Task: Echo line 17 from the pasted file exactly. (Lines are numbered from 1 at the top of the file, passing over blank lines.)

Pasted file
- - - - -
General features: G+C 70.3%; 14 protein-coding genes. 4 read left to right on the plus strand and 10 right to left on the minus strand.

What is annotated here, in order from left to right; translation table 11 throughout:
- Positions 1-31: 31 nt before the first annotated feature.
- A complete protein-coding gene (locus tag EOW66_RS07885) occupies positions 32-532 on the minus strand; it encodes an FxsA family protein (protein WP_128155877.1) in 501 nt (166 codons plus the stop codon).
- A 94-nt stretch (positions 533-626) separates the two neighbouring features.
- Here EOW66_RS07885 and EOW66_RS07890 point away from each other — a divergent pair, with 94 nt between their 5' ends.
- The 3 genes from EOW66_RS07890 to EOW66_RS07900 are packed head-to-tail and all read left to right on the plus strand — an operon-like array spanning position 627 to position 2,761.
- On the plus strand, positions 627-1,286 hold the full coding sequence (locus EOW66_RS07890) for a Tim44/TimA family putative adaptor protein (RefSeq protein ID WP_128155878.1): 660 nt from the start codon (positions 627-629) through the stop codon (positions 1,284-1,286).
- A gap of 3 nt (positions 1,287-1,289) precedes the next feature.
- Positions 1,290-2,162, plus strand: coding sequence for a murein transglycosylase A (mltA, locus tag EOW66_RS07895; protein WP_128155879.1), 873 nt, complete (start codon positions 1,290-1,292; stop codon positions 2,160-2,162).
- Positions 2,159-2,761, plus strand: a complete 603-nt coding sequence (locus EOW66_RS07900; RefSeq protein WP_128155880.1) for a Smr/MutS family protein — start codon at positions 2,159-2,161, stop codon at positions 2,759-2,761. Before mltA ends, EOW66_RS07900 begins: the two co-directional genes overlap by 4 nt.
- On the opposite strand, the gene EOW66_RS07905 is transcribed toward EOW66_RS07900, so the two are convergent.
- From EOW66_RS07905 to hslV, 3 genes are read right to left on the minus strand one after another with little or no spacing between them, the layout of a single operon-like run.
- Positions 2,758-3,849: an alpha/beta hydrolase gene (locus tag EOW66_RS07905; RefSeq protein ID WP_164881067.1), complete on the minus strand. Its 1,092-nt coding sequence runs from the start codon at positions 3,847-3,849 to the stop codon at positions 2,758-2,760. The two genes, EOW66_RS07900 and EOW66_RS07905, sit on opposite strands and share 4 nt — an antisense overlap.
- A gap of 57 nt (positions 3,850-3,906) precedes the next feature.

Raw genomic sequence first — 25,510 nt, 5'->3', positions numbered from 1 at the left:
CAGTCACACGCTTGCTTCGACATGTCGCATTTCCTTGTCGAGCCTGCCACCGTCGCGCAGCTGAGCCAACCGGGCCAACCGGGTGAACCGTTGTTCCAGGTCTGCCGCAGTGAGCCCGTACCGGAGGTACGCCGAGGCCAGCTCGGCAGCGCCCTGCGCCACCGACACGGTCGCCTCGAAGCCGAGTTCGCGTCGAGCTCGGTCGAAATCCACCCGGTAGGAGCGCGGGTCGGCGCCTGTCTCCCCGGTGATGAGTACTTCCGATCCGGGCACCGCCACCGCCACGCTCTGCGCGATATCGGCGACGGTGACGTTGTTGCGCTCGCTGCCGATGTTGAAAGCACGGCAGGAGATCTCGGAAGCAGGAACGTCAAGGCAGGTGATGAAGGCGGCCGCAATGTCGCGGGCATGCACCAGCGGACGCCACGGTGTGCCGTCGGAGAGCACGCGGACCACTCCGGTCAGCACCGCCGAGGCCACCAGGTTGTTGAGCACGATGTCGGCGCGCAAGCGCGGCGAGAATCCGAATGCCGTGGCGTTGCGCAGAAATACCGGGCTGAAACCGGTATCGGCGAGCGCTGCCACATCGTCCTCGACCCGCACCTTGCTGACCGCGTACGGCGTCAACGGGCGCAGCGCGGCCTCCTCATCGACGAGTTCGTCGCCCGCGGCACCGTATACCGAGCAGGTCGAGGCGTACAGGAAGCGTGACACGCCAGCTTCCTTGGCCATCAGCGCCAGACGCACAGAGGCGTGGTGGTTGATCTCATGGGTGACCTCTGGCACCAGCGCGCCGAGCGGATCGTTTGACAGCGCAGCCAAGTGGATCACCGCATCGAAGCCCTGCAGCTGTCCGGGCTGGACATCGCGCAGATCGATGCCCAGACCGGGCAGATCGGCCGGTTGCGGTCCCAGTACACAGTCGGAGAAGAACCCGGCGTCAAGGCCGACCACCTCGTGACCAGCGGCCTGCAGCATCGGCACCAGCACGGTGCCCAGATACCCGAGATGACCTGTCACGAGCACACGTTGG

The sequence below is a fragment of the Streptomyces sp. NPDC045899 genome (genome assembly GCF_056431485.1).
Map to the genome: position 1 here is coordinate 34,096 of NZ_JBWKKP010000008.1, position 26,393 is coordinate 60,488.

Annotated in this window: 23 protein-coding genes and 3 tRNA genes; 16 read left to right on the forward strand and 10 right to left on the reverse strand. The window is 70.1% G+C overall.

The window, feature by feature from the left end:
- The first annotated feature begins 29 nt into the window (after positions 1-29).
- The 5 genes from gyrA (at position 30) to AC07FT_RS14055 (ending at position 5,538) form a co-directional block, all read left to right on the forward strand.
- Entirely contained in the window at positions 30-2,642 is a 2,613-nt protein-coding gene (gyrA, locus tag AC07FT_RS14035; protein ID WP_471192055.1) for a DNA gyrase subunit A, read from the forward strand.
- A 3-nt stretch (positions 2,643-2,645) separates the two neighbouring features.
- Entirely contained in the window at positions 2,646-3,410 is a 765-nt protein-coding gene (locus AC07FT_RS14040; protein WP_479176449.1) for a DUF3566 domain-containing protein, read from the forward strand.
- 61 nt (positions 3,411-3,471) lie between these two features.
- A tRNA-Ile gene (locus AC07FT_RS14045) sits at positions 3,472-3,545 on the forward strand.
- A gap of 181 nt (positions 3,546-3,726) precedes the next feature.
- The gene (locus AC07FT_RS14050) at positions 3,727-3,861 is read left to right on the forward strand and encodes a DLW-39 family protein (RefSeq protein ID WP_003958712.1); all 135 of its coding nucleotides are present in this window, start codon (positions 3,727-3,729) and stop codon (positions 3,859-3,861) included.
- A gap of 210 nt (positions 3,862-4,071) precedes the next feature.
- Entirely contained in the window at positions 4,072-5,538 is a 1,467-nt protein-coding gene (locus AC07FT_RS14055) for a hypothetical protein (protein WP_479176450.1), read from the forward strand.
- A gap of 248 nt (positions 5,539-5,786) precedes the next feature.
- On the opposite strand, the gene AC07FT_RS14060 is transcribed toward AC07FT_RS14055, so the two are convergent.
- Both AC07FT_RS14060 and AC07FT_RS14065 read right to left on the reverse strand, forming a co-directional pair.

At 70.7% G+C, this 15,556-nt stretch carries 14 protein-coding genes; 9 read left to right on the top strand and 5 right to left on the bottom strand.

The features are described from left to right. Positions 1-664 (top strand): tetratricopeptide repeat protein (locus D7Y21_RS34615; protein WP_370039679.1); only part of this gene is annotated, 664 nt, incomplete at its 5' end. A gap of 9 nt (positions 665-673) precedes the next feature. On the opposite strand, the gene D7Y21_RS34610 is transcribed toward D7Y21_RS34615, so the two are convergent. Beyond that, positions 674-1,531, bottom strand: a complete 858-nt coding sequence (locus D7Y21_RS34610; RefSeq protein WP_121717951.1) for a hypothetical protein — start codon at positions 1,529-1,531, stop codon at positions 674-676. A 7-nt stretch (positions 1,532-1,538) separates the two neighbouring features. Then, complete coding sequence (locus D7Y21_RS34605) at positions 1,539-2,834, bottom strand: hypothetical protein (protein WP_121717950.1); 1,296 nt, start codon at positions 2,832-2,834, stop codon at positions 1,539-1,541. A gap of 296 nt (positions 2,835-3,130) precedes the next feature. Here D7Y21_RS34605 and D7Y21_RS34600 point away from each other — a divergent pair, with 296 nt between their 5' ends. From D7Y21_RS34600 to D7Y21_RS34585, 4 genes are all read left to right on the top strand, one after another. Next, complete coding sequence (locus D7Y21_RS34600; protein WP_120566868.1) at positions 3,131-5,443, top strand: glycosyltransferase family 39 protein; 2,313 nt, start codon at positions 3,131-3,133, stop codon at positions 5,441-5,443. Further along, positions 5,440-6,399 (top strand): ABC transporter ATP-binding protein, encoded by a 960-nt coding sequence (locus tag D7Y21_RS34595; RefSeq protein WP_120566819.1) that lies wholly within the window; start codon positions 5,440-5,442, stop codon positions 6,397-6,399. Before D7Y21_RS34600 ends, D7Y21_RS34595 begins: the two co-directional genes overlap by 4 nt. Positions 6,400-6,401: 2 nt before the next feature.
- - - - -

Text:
CAGTCACACGCTTGCTTCGACATGTCGCATTTCCTTGTCGAGCCTGCCACCGTCGCGCAGCTGAGCCAACCGGGCCAACCGGGTGAACCGTTGTTCCAGGTCTGCCGCAGTGAGCCCGTACCGGAGGTACGCCGAGGCCAGCTCGGCAGCGCCCTGCGCCACCGACACGGTCGCCTCGAAGCCGAGTTCGCGTCGAGCTCGGTCGAAATCCACCCGGTAGGAGCGCGGGTCGGCGCCTGTCTCCCCGGTGATGAGTACTTCCGATCCGGGCACCGCCACCGCCACGCTCTGCGCGATATCGGCGACGGTGACGTTGTTGCGCTCGCTGCCGATGTTGAAAGCACGGCAGGAGATCTCGGAAGCAGGAACGTCAAGGCAGGTGATGAAGGCGGCCGCAATGTCGCGGGCATGCACCAGCGGACGCCACGGTGTGCCGTCGGAGAGCACGCGGACCACTCCGGTCAGCACCGCCGAGGCCACCAGGTTGTTGAGCACGATGTCGGCGCGCAAGCGCGGCGAGAATCCGAATGCCGTGGCGTTGCGCAGAAATACCGGGCTGAAACCGGTATCGGCGAGCGCTGCCACATCGTCCTCGACCCGCACCTTGCTGACCGCGTACGGCGTCAACGGGCGCAGCGCGGCCTCCTCATCGACGAGTTCGTCGCCCGCGGCACCGTATACCGAGCAGGTCGAGGCGTACAGGAAGCGTGACACGCCAGCTTCCTTGGCCATCAGCGCCAGACGCACAGAGGCGTGGTGGTTGATCTCATGGGTGACCTCTGGCACCAGCGCGCCGAGCGGATCGTTTGACAGCGCAGCCAAGTGGATCACCGCATCGAAGCCCTGCAGCTGTCCGGGCTGGACATCGCGCAGATCGATGCCCAGACCGGGCAGATCGGCCGGTTGCGGTCCCAGTACACAGTCGGAGAAGAACCCGGCGTCAAGGCCGACCACCTCGTGACCAGCGGCCTGCAGCATCGGCACCAGCACGGTGCCCAGATACCCGAGATGACCTGTCACGAGCACACGTTGG